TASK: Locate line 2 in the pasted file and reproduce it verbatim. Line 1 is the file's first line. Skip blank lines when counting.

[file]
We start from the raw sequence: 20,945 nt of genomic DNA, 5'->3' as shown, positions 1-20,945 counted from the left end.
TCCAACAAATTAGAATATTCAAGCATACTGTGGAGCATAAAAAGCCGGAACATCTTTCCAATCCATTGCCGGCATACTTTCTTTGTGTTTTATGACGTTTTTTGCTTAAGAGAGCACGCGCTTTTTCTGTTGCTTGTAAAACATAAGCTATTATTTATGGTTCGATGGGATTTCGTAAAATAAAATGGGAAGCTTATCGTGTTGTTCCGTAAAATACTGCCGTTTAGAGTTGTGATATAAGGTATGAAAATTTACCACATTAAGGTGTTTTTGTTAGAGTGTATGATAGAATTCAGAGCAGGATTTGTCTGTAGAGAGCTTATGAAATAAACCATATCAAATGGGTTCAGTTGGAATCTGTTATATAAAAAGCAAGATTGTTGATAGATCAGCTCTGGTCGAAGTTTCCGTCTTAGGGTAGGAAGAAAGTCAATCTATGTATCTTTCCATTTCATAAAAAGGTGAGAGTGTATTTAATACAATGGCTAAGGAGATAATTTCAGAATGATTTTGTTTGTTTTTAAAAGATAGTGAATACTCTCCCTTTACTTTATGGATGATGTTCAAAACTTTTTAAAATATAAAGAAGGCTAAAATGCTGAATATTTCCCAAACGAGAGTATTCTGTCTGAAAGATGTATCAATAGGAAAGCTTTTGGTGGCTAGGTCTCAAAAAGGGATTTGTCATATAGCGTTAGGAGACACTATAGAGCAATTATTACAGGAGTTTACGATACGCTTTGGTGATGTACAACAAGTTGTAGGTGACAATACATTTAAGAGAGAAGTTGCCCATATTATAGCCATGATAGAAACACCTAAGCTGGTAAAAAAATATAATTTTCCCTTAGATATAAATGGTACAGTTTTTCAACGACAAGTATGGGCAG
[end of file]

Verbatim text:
TCCAACAAATTAGAATATTCAAGCATACTGTGGAGCATAAAAAGCCGGAACATCTTTCCAATCCATTGCCGGCATACTTTCTTTGTGTTTTATGACGTTTTTTGCTTAAGAGAGCACGCGCTTTTTCTGTTGCTTGTAAAACATAAGCTATTATTTATGGTTCGATGGGATTTCGTAAAATAAAATGGGAAGCTTATCGTGTTGTTCCGTAAAATACTGCCGTTTAGAGTTGTGATATAAGGTATGAAAATTTACCACATTAAGGTGTTTTTGTTAGAGTGTATGATAGAATTCAGAGCAGGATTTGTCTGTAGAGAGCTTATGAAATAAACCATATCAAATGGGTTCAGTTGGAATCTGTTATATAAAAAGCAAGATTGTTGATAGATCAGCTCTGGTCGAAGTTTCCGTCTTAGGGTAGGAAGAAAGTCAATCTATGTATCTTTCCATTTCATAAAAAGGTGAGAGTGTATTTAATACAATGGCTAAGGAGATAATTTCAGAATGATTTTGTTTGTTTTTAAAAGATAGTGAATACTCTCCCTTTACTTTATGGATGATGTTCAAAACTTTTTAAAATATAAAGAAGGCTAAAATGCTGAATATTTCCCAAACGAGAGTATTCTGTCTGAAAGATGTATCAATAGGAAAGCTTTTGGTGGCTAGGTCTCAAAAAGGGATTTGTCATATAGCGTTAGGAGACACTATAGAGCAATTATTACAGGAGTTTACGATACGCTTTGGTGATGTACAACAAGTTGTAGGTGACAATACATTTAAGAGAGAAGTTGCCCATATTATAGCCATGATAGAAACACCTAAGCTGGTAAAAAAATATAATTTTCCCTTAGATATAAATGGTACAGTTTTTCAACGACAAGTATGGGCAG